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Spokane, Washington  Est. May 19, 1883
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Experts differ on synthetic-blend oil

 (The Spokesman-Review)
(The Spokesman-Review)
Bob Sikorsky The New York Times Syndicate

Dear Bob: Could you give us a rundown on semi-synthetic or synthetic-blend oils?

I have been considering using one of these oils in lieu of my conventional oil, but am confused by the various advertising claims. Are they an “in-between” oil? That is, are they somewhere between regular oil and full-synthetic oil in quality?

Read you regularly,

— Ron Simons, Dallas, Texas

A: There has been recent controversy among oil experts on exactly what constitutes a synthetic-blend oil. In fact, believe it or not, experts are still in disagreement over what constitutes a synthetic oil. No wonder you are confused!

Semi-synthetic or synthetic-blend oil, as its name suggests, is a mixture of standard mineral oil and full-synthetic oil. In quality these oils should rate somewhere between standard mineral oil and full synthetic. They are priced accordingly — not as economical as conventional oil, but not nearly as expensive as a full synthetic.

The problem is, there’s no industry standard that says how much synthetic a synthetic blend must contain before it can be labeled as such. Nor is there any truth-in-labeling law — though there should be — that tells a consumer exactly how much synthetic he or she is getting in a particular quart of synthetic-blend oil. It could be anywhere from a few percent up to — I’m guessing now — perhaps 25 percent or so of the total volume.

My advice is to stay with one of the major-brand-name semi-synthetics, if you choose to go that route. Better yet, do what I have done for many years now, and what I have long advised my readers to do: Mix your own semi-synthetic or synthetic blend oil.

Simply substitute one quart of a quality full-synthetic oil — I’ve used either Mobil 1 or Amzoil — for a quart of conventional mineral oil at your next oil change. Don’t worry, they are perfectly compatible. You’ll be getting much of the benefit of a full change of synthetic, but at a fraction of the cost.

As an added bonus, you know exactly how much synthetic is in your “home made” synthetic blend. For instance, if you have a four-quart crankcase, using one quart of full synthetic at the oil change will give you a blend containing 25 percent synthetic oil. No more wondering whether the blend you’re buying really has what your car needs — you’ve done the blending yourself, so you know.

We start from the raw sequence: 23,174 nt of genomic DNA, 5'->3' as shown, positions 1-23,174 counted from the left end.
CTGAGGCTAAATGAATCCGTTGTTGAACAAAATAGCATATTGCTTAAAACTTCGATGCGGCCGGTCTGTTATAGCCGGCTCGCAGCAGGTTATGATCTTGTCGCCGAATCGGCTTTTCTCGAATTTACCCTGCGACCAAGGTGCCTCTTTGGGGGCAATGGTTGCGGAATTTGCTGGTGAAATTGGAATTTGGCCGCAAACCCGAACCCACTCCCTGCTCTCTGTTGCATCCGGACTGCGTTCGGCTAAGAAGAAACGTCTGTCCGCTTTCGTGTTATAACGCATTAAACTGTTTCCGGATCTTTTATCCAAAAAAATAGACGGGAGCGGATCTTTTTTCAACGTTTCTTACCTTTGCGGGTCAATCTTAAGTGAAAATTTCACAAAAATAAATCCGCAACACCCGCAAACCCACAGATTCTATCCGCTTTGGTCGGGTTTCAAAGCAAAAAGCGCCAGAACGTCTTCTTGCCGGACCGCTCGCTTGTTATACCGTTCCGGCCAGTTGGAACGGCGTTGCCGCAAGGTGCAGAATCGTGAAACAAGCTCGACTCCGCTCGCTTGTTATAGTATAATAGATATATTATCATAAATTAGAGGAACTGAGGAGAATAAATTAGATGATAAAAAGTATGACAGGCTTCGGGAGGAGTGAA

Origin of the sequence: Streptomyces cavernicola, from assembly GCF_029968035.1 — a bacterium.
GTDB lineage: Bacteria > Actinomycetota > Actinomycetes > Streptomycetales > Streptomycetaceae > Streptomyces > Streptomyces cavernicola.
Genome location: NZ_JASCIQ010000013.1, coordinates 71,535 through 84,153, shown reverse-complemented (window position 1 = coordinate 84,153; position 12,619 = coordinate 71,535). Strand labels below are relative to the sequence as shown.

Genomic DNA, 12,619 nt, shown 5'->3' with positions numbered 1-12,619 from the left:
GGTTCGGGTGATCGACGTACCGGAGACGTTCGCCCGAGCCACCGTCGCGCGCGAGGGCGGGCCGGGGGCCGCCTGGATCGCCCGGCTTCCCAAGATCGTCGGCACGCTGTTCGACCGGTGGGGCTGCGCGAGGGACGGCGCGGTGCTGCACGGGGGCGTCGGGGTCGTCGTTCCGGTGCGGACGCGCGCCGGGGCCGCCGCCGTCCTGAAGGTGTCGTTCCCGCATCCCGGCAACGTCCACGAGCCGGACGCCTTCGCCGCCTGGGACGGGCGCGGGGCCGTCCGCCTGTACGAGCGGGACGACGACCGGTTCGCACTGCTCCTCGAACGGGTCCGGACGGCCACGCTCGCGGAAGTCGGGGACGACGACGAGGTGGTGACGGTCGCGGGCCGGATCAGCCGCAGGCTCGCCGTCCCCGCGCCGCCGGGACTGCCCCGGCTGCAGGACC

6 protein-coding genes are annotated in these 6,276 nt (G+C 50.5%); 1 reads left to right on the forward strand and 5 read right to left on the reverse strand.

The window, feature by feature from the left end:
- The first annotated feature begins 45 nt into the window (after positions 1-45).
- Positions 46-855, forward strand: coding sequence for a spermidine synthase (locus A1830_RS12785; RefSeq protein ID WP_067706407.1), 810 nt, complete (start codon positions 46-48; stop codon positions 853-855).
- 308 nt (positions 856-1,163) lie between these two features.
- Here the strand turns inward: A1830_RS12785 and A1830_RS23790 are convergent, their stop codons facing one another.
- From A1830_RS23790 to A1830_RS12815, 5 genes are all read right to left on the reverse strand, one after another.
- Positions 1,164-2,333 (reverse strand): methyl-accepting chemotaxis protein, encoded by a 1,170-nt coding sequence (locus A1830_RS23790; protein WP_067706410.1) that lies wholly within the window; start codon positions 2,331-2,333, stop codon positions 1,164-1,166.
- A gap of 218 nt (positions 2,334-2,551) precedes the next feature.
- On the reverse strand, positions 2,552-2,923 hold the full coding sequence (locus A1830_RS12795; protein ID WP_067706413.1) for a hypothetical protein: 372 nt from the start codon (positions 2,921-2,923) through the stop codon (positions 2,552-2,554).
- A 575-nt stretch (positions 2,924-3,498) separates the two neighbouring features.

Treat the substitute quart of synthetic as a special oil additive. It will perk up your entire oil change and give you many of the benefits of a full change of synthetic at a greatly reduced price.

You will get some improvement in fuel economy and reduce your engine wear, even if you don’t use a full-synthetic oil but substitute that one quart of synthetic the next time you change your oil. As I said at the top, I have been doing this for the past 20 years or so, with excellent results.

Dear Bob: Love your articles — keep up the good work.

In regard to a recent inquiry from J.G. of Spokane Valley, Wash., who was having engine-miss and stall problems with an older Ford Escort, I believe that the technician may have overlooked a common problem on high-mileage, older Fords.

A dirty mass-air-flow sensor also causes these symptoms. It should be removed, cleaned with an electronic cleaner and reinstalled. Then cross your fingers and hope that it cures the problem.

If you want another 160,000 miles, use good filters and keep them clean.


— The boys from Fullmer’s Garage, Chewelah, Wash.

A: Thanks for the tip, boys. If I’m ever in Chewelah, I’ll know where to stop if I have a problem.


Here’s a tip that will help you get better gas mileage while fighting terrorism and cutting our nation’s dependence on Mideastern oil:

Most newer vehicles with automatic transmissions have overdrive as standard equipment. If you are in the market for a new vehicle, by all means make sure that it has an overdrive transmission.

Having overdrive capacity will cut down dramatically on your fuel consumption, and reduce engine wear, by allowing the engine to work at only a fraction of the RPM it normally would need to cruise at higher speeds. Overdrive can improve highway fuel economy by as much as 25 percent.

Instead of overdrive, most manual-shift vehicles come with either a five-speed or six-speed transmission. In such cars the highest gear acts the way an overdrive gear does on an automatic transmission. These higher gears are marvelous gas-savers, especially if you do a great deal of highway driving.

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